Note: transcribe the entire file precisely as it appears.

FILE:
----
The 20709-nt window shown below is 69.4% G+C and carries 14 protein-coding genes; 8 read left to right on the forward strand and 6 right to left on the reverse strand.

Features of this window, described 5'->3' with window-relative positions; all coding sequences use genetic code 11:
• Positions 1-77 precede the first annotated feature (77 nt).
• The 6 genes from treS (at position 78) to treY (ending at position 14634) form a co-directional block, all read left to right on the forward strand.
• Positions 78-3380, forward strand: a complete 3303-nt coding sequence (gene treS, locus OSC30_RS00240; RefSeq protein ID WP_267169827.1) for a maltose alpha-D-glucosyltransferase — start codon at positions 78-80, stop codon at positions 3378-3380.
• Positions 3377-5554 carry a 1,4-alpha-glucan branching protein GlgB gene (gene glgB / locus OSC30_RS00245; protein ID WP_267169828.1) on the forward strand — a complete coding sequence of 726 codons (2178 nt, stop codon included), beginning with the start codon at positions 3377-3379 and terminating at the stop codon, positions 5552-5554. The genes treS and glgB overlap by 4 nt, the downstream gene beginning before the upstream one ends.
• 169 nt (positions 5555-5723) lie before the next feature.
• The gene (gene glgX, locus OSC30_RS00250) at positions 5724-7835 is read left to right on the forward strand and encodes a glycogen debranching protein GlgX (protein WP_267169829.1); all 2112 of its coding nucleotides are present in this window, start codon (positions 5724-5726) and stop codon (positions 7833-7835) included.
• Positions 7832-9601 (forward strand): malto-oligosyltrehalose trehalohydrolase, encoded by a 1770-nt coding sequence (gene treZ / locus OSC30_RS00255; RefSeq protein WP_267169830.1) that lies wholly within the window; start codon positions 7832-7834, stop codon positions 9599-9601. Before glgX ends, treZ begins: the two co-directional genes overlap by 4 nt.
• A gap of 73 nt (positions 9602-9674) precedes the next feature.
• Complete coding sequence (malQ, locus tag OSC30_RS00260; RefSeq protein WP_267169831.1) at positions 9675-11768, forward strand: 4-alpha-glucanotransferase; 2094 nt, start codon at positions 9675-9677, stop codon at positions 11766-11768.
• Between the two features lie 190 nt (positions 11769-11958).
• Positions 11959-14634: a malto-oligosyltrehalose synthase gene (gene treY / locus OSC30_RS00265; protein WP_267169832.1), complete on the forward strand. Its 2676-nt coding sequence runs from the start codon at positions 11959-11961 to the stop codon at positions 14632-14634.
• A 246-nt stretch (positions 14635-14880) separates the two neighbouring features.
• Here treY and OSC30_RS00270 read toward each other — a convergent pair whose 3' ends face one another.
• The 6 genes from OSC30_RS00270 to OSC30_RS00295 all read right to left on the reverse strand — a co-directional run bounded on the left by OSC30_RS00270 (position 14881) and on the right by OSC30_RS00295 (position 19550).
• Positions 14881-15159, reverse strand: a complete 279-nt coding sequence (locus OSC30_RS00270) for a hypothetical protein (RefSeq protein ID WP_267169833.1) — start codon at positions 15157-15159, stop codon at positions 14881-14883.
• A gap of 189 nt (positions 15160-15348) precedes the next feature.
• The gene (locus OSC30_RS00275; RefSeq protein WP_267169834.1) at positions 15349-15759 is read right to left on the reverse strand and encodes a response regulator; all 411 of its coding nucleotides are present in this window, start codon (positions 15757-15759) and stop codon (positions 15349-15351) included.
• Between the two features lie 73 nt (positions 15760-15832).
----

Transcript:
The 20709-nt window shown below is 69.4% G+C and carries 14 protein-coding genes; 8 read left to right on the forward strand and 6 right to left on the reverse strand.

Features of this window, described 5'->3' with window-relative positions; all coding sequences use genetic code 11:
• Positions 1-77 precede the first annotated feature (77 nt).
• The 6 genes from treS (at position 78) to treY (ending at position 14634) form a co-directional block, all read left to right on the forward strand.
• Positions 78-3380, forward strand: a complete 3303-nt coding sequence (gene treS, locus OSC30_RS00240; RefSeq protein ID WP_267169827.1) for a maltose alpha-D-glucosyltransferase — start codon at positions 78-80, stop codon at positions 3378-3380.
• Positions 3377-5554 carry a 1,4-alpha-glucan branching protein GlgB gene (gene glgB / locus OSC30_RS00245; protein ID WP_267169828.1) on the forward strand — a complete coding sequence of 726 codons (2178 nt, stop codon included), beginning with the start codon at positions 3377-3379 and terminating at the stop codon, positions 5552-5554. The genes treS and glgB overlap by 4 nt, the downstream gene beginning before the upstream one ends.
• 169 nt (positions 5555-5723) lie before the next feature.
• The gene (gene glgX, locus OSC30_RS00250) at positions 5724-7835 is read left to right on the forward strand and encodes a glycogen debranching protein GlgX (protein WP_267169829.1); all 2112 of its coding nucleotides are present in this window, start codon (positions 5724-5726) and stop codon (positions 7833-7835) included.
• Positions 7832-9601 (forward strand): malto-oligosyltrehalose trehalohydrolase, encoded by a 1770-nt coding sequence (gene treZ / locus OSC30_RS00255; RefSeq protein WP_267169830.1) that lies wholly within the window; start codon positions 7832-7834, stop codon positions 9599-9601. Before glgX ends, treZ begins: the two co-directional genes overlap by 4 nt.
• A gap of 73 nt (positions 9602-9674) precedes the next feature.
• Complete coding sequence (malQ, locus tag OSC30_RS00260; RefSeq protein WP_267169831.1) at positions 9675-11768, forward strand: 4-alpha-glucanotransferase; 2094 nt, start codon at positions 9675-9677, stop codon at positions 11766-11768.
• Between the two features lie 190 nt (positions 11769-11958).
• Positions 11959-14634: a malto-oligosyltrehalose synthase gene (gene treY / locus OSC30_RS00265; protein WP_267169832.1), complete on the forward strand. Its 2676-nt coding sequence runs from the start codon at positions 11959-11961 to the stop codon at positions 14632-14634.
• A 246-nt stretch (positions 14635-14880) separates the two neighbouring features.
• Here treY and OSC30_RS00270 read toward each other — a convergent pair whose 3' ends face one another.
• The 6 genes from OSC30_RS00270 to OSC30_RS00295 all read right to left on the reverse strand — a co-directional run bounded on the left by OSC30_RS00270 (position 14881) and on the right by OSC30_RS00295 (position 19550).
• Positions 14881-15159, reverse strand: a complete 279-nt coding sequence (locus OSC30_RS00270) for a hypothetical protein (RefSeq protein ID WP_267169833.1) — start codon at positions 15157-15159, stop codon at positions 14881-14883.
• A gap of 189 nt (positions 15160-15348) precedes the next feature.
• The gene (locus OSC30_RS00275; RefSeq protein WP_267169834.1) at positions 15349-15759 is read right to left on the reverse strand and encodes a response regulator; all 411 of its coding nucleotides are present in this window, start codon (positions 15757-15759) and stop codon (positions 15349-15351) included.
• Between the two features lie 73 nt (positions 15760-15832).